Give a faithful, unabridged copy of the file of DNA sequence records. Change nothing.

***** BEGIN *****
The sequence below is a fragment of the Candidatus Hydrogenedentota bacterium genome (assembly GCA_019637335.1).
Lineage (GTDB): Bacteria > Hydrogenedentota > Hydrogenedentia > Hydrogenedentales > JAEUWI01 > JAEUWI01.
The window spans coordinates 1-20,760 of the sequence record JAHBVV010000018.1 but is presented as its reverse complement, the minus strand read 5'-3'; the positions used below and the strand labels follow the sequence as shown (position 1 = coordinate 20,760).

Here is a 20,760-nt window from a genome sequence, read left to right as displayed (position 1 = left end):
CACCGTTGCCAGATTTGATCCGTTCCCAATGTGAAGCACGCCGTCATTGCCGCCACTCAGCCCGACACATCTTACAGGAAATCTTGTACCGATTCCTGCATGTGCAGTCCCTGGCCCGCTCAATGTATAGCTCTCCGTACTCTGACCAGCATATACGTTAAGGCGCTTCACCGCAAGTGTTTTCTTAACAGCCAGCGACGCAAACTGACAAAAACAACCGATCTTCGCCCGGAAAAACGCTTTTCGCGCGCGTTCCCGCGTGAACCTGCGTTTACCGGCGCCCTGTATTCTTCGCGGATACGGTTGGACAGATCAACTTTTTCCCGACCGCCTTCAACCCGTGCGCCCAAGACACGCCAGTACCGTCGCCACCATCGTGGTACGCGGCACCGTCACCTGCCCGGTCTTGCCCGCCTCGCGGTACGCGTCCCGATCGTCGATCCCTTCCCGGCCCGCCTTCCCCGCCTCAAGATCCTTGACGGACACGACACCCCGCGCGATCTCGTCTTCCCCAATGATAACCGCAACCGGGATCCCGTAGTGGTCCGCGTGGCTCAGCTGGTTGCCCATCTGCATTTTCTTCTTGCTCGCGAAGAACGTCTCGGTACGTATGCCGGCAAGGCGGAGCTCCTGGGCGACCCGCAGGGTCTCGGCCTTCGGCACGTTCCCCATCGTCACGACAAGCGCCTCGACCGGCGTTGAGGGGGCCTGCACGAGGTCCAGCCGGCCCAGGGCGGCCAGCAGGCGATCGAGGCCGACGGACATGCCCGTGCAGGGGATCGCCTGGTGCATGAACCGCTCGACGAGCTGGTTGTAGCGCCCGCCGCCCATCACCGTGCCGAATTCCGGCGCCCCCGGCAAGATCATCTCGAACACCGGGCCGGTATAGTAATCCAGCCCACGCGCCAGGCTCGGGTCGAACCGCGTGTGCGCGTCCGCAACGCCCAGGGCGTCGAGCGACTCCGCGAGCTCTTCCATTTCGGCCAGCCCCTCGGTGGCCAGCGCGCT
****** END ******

The sequence below is a fragment of the Candidatus Hydrogenedentota bacterium genome (assembly GCA_019637335.1).
Lineage (GTDB): Bacteria > Hydrogenedentota > Hydrogenedentia > Hydrogenedentales > JAEUWI01 > JAEUWI01.
The window spans coordinates 1-20,760 of the sequence record JAHBVV010000018.1 but is presented as its reverse complement, the minus strand read 5'-3'; the positions used below and the strand labels follow the sequence as shown (position 1 = coordinate 20,760).

Here is a 20,760-nt window from a genome sequence, read left to right as displayed (position 1 = left end):
CACCGTTGCCAGATTTGATCCGTTCCCAATGTGAAGCACGCCGTCATTGCCGCCACTCAGCCCGACACATCTTACAGGAAATCTTGTACCGATTCCTGCATGTGCAGTCCCTGGCCCGCTCAATGTATAGCTCTCCGTACTCTGACCAGCATATACGTTAAGGCGCTTCACCGCAAGTGTTTTCTTAACAGCCAGCGACGCAAACTGACAAAAACAACCGATCTTCGCCCGGAAAAACGCTTTTCGCGCGCGTTCCCGCGTGAACCTGCGTTTACCGGCGCCCTGTATTCTTCGCGGATACGGTTGGACAGATCAACTTTTTCCCGACCGCCTTCAACCCGTGCGCCCAAGACACGCCAGTACCGTCGCCACCATCGTGGTACGCGGCACCGTCACCTGCCCGGTCTTGCCCGCCTCGCGGTACGCGTCCCGATCGTCGATCCCTTCCCGGCCCGCCTTCCCCGCCTCAAGATCCTTGACGGACACGACACCCCGCGCGATCTCGTCTTCCCCAATGATAACCGCAACCGGGATCCCGTAGTGGTCCGCGTGGCTCAGCTGGTTGCCCATCTGCATTTTCTTCTTGCTCGCGAAGAACGTCTCGGTACGTATGCCGGCAAGGCGGAGCTCCTGGGCGACCCGCAGGGTCTCGGCCTTCGGCACGTTCCCCATCGTCACGACAAGCGCCTCGACCGGCGTTGAGGGGGCCTGCACGAGGTCCAGCCGGCCCAGGGCGGCCAGCAGGCGATCGAGGCCGACGGACATGCCCGTGCAGGGGATCGCCTGGTGCATGAACCGCTCGACGAGCTGGTTGTAGCGCCCGCCGCCCATCACCGTGCCGAATTCCGGCGCCCCCGGCAAGATCATCTCGAACACCGGGCCGGTATAGTAATCCAGCCCACGCGCCAGGCTCGGGTCGAACCGCGTGTGCGCGTCCGCAACGCCCAGGGCGTCGAGCGACTCCGCGAGCTCTTCCATTTCGGCCAGCCCCTCGGTGGCCAGCGCGCT